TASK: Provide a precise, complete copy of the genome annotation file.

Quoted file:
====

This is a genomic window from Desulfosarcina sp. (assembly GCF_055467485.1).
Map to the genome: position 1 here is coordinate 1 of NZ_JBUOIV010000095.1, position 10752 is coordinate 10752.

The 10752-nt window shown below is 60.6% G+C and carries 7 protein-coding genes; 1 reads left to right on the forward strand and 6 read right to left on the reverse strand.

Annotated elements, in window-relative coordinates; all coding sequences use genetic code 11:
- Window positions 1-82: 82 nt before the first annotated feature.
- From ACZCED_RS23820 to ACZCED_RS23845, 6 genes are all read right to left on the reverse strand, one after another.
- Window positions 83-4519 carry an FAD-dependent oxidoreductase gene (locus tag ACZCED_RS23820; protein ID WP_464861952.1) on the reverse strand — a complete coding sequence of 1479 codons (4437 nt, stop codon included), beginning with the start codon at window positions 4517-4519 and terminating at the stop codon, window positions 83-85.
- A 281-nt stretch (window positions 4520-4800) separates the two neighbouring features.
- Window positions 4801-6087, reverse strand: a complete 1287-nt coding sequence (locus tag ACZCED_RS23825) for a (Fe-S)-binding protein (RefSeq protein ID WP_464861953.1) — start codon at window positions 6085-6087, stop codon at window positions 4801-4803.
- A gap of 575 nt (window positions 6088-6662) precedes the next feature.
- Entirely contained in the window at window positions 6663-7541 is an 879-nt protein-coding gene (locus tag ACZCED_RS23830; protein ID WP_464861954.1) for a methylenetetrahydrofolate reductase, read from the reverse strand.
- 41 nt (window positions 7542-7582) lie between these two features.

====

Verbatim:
This is a genomic window from Desulfosarcina sp. (assembly GCF_055467485.1).
Map to the genome: position 1 here is coordinate 1 of NZ_JBUOIV010000095.1, position 10752 is coordinate 10752.

The 10752-nt window shown below is 60.6% G+C and carries 7 protein-coding genes; 1 reads left to right on the forward strand and 6 read right to left on the reverse strand.

Annotated elements, in window-relative coordinates; all coding sequences use genetic code 11:
- Window positions 1-82: 82 nt before the first annotated feature.
- From ACZCED_RS23820 to ACZCED_RS23845, 6 genes are all read right to left on the reverse strand, one after another.
- Window positions 83-4519 carry an FAD-dependent oxidoreductase gene (locus tag ACZCED_RS23820; protein ID WP_464861952.1) on the reverse strand — a complete coding sequence of 1479 codons (4437 nt, stop codon included), beginning with the start codon at window positions 4517-4519 and terminating at the stop codon, window positions 83-85.
- A 281-nt stretch (window positions 4520-4800) separates the two neighbouring features.
- Window positions 4801-6087, reverse strand: a complete 1287-nt coding sequence (locus tag ACZCED_RS23825) for a (Fe-S)-binding protein (RefSeq protein ID WP_464861953.1) — start codon at window positions 6085-6087, stop codon at window positions 4801-4803.
- A gap of 575 nt (window positions 6088-6662) precedes the next feature.
- Entirely contained in the window at window positions 6663-7541 is an 879-nt protein-coding gene (locus tag ACZCED_RS23830; protein ID WP_464861954.1) for a methylenetetrahydrofolate reductase, read from the reverse strand.
- 41 nt (window positions 7542-7582) lie between these two features.